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Geocaching in New Zealand

It’s a technological scavenger hunt, an activity that has Nancy Drew- wannabes out in the field hunting for hidden treasures.


It’s a technological scavenger hunt, an activity that has Nancy Drew- wannabes out in the field hunting for hidden treasures.

Geocaching, as it’s called, is a hobby similar to orienteering. It’s done by entering a set of co-ordinates into a Global Positioning System (GPS), then following directions to the carefully hidden cache (pronounced “cash”). A cache is usually a canteen (left by fellow geocachers) filled with plastic trinkets and a log book.

Though geocaching was relatively new to me, I learned that it’s practised all over the world. From Texas to the Philippines to Germany, geocaching has become a global phenomenon with a booming online community.

I figured that Northern New Zealand — where there are some 4,000 active geocaches — would be a good place to check out the pastime.

Conveniently, Rotorua, a tourist town rich with Maori culture and the stench of sulphuric hot springs, has an active geocaching scene.

Kevin Carroll, an avid cacher and member of the Kiwicaching association, agreed to teach me the ropes. First step was to create a profile on www.geocaching.com.

With my new caching name (I choose “travel junkie”), I was able to access all the caches in the area. Kevin and I chose a few to visit, downloaded the appropriate GPS co-ordinates and set out on the road to test our sleuthing skills.

Kevin (a.k.a GenCuster) drove me through redwood forests and glow-worm encrusted caverns to Porridge Pot, a scenic spot with pools of thick, bubbling mud. Following the blinking arrow on my GPS, I kept my eyes peeled for the cache. On my hunt for plastic boxes that looked out of place, I discovered that the GPS does have a margin of error and, within five metres of the cache, isn’t much help.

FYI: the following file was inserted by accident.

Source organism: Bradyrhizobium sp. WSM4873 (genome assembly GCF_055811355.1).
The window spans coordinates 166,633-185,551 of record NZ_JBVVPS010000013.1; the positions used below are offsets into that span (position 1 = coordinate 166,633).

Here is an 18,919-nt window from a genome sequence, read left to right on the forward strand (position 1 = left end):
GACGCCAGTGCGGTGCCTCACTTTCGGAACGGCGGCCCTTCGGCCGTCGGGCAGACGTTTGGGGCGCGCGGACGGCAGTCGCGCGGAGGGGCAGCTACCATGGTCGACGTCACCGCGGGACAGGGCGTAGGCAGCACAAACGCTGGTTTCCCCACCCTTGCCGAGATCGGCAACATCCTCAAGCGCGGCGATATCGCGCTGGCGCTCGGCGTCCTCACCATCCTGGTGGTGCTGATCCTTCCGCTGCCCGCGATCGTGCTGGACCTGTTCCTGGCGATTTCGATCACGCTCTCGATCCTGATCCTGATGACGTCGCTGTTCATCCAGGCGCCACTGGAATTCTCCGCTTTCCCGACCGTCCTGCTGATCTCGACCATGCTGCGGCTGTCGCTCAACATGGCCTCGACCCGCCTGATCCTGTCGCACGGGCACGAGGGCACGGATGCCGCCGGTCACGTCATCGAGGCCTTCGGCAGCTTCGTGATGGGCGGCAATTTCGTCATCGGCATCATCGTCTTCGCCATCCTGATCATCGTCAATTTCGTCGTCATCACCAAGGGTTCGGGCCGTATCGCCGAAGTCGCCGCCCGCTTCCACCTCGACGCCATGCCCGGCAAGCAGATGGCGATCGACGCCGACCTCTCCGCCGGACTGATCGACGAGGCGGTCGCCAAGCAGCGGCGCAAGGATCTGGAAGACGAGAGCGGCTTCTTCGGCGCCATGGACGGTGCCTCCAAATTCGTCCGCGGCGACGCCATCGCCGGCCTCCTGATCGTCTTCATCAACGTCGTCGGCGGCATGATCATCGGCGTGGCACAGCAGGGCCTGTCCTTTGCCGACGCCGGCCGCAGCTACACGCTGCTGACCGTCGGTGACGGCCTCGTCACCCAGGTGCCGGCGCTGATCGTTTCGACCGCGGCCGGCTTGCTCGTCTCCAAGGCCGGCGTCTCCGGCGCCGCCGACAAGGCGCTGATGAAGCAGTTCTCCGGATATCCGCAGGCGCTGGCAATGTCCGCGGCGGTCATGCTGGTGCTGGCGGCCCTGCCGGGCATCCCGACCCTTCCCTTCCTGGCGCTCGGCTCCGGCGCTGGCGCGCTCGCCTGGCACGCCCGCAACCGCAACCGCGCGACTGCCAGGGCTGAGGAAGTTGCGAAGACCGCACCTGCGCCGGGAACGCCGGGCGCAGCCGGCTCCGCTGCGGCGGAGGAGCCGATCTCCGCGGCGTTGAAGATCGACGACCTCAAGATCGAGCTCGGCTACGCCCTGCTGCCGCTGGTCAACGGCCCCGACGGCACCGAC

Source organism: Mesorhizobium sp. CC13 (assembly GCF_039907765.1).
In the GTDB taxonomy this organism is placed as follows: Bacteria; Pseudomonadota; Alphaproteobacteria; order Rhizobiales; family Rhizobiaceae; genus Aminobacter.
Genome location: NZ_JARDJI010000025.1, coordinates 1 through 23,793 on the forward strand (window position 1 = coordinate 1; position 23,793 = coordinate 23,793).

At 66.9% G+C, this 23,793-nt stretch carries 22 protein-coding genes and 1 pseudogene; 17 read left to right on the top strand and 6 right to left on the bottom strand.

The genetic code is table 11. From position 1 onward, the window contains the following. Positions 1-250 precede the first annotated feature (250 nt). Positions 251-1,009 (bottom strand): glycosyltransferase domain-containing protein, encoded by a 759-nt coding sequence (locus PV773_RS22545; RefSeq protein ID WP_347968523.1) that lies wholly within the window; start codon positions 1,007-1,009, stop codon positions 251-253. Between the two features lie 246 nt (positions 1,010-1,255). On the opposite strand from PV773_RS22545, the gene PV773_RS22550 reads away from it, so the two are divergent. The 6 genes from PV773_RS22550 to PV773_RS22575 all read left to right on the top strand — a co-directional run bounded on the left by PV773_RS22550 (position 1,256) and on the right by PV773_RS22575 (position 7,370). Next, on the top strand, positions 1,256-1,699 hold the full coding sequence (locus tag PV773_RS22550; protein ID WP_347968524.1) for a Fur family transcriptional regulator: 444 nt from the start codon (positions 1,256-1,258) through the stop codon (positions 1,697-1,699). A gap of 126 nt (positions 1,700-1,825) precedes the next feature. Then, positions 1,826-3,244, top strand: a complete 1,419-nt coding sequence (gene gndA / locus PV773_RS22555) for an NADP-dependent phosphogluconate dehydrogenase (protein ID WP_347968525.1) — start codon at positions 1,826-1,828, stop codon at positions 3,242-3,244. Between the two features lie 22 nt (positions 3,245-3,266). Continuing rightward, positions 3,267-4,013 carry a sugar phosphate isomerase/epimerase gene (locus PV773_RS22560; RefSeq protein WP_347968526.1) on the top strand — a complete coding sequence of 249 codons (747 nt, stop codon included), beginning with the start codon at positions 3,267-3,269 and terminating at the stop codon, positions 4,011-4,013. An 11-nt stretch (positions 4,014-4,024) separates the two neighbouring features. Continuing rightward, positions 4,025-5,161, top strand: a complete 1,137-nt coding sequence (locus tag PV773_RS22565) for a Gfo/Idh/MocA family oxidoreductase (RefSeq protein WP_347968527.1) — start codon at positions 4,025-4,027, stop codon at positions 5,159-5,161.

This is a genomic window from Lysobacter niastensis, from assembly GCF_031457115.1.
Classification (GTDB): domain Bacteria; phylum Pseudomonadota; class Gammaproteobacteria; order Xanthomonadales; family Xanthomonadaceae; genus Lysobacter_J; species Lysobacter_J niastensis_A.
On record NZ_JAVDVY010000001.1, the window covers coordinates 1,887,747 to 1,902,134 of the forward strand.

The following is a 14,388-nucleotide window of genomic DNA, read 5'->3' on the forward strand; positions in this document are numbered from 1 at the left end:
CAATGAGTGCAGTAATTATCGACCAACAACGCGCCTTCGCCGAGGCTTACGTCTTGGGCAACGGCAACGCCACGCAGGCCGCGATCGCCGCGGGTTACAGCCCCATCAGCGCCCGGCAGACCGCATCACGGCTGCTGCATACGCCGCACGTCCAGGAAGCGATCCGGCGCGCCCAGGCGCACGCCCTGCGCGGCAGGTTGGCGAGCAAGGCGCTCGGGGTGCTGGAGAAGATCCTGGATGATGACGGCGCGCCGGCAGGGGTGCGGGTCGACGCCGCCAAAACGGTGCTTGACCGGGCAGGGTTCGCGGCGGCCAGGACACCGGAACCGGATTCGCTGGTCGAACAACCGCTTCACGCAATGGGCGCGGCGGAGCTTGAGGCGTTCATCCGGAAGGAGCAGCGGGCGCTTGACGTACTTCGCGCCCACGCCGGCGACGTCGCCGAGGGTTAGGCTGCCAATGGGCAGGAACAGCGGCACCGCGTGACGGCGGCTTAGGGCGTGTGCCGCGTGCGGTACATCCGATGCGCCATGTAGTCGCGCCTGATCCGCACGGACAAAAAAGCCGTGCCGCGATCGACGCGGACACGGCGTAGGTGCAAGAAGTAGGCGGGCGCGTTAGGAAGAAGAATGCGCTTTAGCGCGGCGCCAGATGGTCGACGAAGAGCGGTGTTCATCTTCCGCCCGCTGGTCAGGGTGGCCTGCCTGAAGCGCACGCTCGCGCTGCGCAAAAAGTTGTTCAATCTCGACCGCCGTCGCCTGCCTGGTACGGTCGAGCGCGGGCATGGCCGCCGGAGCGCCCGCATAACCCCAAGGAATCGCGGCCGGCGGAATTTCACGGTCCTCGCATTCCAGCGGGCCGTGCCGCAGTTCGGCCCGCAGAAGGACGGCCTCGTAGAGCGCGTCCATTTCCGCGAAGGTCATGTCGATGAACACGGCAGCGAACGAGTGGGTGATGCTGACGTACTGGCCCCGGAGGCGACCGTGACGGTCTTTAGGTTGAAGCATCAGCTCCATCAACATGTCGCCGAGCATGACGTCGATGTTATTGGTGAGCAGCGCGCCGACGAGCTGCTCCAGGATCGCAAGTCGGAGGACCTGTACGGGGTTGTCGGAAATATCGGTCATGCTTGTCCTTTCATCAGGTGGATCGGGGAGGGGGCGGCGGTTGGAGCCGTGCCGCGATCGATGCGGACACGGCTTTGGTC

Like a child’s game of “hot” and “cold,” I wandered around, feeling frustrated by the fact that I was so close to the cache but couldn’t find it. Dirty and sodden from crawling through the bush, I finally saw the camouflaged canister tucked away behind a tree trunk. Yay! I opened it up, half expecting to find glistening gold nuggets and priceless antiquities. Sadly, my imagined retirement riches took the form of made-in-China keychains and toy soldiers. Though the hunt was fun, I found the payoff anti-climatic. After all that work, at least hook me up with a beer!

Kevin told me that geocaching rules don’t allow perishable items or alcoholic beverages to be placed inside the cache. With an emphasis on ethics and conservation, this PG-13 hobby seems to be more for families, not treasure hunters or aspiring alcoholics.
I searched through the canister, past the coins and plastic trinkets to find a log book. With a dulled pencil, I documented my first geocaching experience: “The Travel Junkie was here.”


Freelance writer Julia Dimon is editor of The Travel Junkie and host of Word Travels, a new reality TV-series to be broadcast on OLN in 2008. Contact her at www.thetraveljunkie.ca.

>> Watch Julia in New Zealand tonight on Word Travels, airing at 10 p.m. on OLN.

 
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